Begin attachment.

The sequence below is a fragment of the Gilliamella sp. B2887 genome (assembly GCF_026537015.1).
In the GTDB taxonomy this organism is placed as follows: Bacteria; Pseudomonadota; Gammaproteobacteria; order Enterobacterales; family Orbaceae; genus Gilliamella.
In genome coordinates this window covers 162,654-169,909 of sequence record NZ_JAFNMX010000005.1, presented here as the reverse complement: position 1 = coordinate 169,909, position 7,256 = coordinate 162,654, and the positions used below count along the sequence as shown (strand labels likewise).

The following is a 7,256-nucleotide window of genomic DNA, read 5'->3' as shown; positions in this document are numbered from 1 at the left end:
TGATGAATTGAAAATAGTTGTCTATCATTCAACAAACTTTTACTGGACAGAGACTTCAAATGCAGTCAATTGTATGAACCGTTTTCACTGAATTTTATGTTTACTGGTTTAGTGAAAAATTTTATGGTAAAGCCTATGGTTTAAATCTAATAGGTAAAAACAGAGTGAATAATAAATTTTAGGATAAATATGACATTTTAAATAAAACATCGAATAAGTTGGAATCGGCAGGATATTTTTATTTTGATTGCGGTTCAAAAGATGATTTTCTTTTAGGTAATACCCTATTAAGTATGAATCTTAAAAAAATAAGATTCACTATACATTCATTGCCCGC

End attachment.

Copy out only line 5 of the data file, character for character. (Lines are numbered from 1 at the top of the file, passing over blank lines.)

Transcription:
TGATGAATTGAAAATAGTTGTCTATCATTCAACAAACTTTTACTGGACAGAGACTTCAAATGCAGTCAATTGTATGAACCGTTTTCACTGAATTTTATGTTTACTGGTTTAGTGAAAAATTTTATGGTAAAGCCTATGGTTTAAATCTAATAGGTAAAAACAGAGTGAATAATAAATTTTAGGATAAATATGACATTTTAAATAAAACATCGAATAAGTTGGAATCGGCAGGATATTTTTATTTTGATTGCGGTTCAAAAGATGATTTTCTTTTAGGTAATACCCTATTAAGTATGAATCTTAAAAAAATAAGATTCACTATACATTCATTGCCCGC